In 1999, Patricia Nichter decided it was time for a change. Since the age of 20, she was a successful realtor in the Louisville, Ky., area. Nichter gave up her office for an outdoor job moving dirt as a contractor specializing in site preparation.
"I was burned out and wanted a career change," she says. "It just happens. Many people devote years in a profession and then realize it's time to move on. My family was in the construction business; I grew up around machinery, and my dad taught me how to run the equipment he used. So for me, going from realtor to construction wasn't as drastic a change as it might seem."
Nichter explained what she wanted to do to a Louisville Bobcat equipment dealer, and TCB Grading soon opened for business with a Bobcat 863 skid-steer loader, a truck and trailer to haul it, one dump truck, and a service truck.
Now in its fourth year, TCB has added three more track loaders with a host of specialized attachments, another dump truck, and necessary support vehicles and equipment.
"We move dirt and rock, do finish grading, landscaping, straw blowing, landscaping, or about any other kind of land improvement," says Nichter. "Clients include developers, builders and large general contractors, and we often do work directly for property owners."
Although the workload slows during the winter months, TCB is busy throughout the year. "We're on the way now to do a backfill and clean-up job," said Nichter during a January telephone conversation from her truck. "There's snow and ice on the ground, and the temperature is near zero, but we're on the job. Weather seldom stops us, although customers often prefer to wait for better conditions."
Compact loaders are the heart of TCB's small fleet, and attachments equip the versatile machines to do specialized tasks required by the company's clients. The company operates Bobcat T190, T200, and T300 track loaders with rated operating capacities from 1,900 to 3,000 pounds and a 2,500-pound 863 skid-steer. Most-often used attachments include trencher, auger, backhoe, ram hoe for rock removal, landscape rake, straw blower, and snowplow.
All equipment is company owned; Nichter says she has never considered leasing. "My philosophy is that it is best to own all equipment," she says. "I believe ownership encourages taking proper care of equipment—attention to maintenance reduces downtime and ensures performance on the job."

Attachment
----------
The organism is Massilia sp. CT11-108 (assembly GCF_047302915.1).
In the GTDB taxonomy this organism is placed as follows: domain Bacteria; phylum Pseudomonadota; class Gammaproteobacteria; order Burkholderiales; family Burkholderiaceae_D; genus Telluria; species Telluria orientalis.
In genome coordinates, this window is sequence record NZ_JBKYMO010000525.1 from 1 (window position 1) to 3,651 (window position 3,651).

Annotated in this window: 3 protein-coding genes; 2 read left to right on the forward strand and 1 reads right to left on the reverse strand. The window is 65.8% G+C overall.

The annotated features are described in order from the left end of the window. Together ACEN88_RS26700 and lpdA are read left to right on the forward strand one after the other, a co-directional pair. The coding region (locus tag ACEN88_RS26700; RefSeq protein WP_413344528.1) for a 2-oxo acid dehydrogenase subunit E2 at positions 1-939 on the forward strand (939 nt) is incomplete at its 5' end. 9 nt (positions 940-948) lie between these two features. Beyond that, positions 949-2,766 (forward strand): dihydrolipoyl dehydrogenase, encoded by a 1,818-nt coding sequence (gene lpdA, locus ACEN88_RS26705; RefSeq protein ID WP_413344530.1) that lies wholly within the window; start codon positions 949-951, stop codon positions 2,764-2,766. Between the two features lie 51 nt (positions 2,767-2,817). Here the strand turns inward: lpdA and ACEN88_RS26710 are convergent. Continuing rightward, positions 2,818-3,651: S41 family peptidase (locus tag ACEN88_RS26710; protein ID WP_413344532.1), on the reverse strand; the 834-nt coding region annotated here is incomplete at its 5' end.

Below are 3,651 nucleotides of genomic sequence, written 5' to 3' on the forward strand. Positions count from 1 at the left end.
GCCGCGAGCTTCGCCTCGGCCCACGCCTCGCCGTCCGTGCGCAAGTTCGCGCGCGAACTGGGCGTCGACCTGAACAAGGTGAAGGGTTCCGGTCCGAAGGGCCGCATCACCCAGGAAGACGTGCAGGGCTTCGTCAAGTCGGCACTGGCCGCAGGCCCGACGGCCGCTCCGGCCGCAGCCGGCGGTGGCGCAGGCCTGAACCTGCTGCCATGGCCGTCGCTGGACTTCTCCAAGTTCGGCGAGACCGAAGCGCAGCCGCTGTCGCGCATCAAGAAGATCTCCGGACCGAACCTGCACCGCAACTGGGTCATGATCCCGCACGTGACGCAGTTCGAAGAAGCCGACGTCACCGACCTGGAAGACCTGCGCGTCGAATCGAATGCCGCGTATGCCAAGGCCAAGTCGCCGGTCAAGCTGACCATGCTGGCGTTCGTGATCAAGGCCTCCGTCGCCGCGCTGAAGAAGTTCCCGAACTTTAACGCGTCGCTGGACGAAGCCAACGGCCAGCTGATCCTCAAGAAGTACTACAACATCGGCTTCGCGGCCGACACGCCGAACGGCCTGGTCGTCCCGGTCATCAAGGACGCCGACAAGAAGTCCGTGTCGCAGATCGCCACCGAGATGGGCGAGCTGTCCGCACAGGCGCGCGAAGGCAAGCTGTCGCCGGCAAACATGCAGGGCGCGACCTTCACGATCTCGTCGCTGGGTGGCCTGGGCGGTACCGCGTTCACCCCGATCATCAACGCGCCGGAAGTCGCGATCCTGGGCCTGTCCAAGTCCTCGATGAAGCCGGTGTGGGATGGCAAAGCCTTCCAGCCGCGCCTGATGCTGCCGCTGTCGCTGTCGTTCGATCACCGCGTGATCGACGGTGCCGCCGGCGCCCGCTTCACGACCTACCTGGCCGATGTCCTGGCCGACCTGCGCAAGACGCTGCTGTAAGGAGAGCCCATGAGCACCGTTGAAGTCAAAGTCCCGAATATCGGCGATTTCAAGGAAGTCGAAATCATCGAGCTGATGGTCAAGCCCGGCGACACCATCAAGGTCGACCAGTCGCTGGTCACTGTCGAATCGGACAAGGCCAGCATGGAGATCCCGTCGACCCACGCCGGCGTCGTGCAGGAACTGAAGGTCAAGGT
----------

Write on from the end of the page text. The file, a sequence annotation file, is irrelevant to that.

Nichter oversees regular maintenance procedures. "Maintenance is the heart of an equipment-dependent business," she says. "We do fluid checks daily, lubricate three times a week, and follow the service schedules recommended by Bobcat. We use a check sheet that records what and when maintenance was performed and who did it. Major repairs are done by our dealer."
In a relatively short period of time, TCB has built a solid reputation for doing quality work. "We don't accept payment until the job is finished and the customer is satisfied," says Nichter. "I am personally involved in every project, and I will not leave a customer unhappy. We have good people who are professionals. I pay them well and in turn they do quality work."
This way of doing business, says Nichter, brings repeat business and referrals from clients who recommend her services to others. Clients and revenues have steadily increased each year, and 2004 looks busier than ever. Current projects include clearing and grading lots and cutting drives for several million-dollar show homes for the next Louisville Homearama, and rough and finish grading for a new apartment complex.
"We had a heavy workload scheduled even before the spring work season began," she says.
Even so, her growth plans are conservative. "We want to maintain growth," she says. "But big isn't necessarily better. My goal is to maintain control—I don't ever want to grow so fast that service suffers. I want to take care of my employees and my customers and be the best I can be every day of my life. To me, that's the measure of success."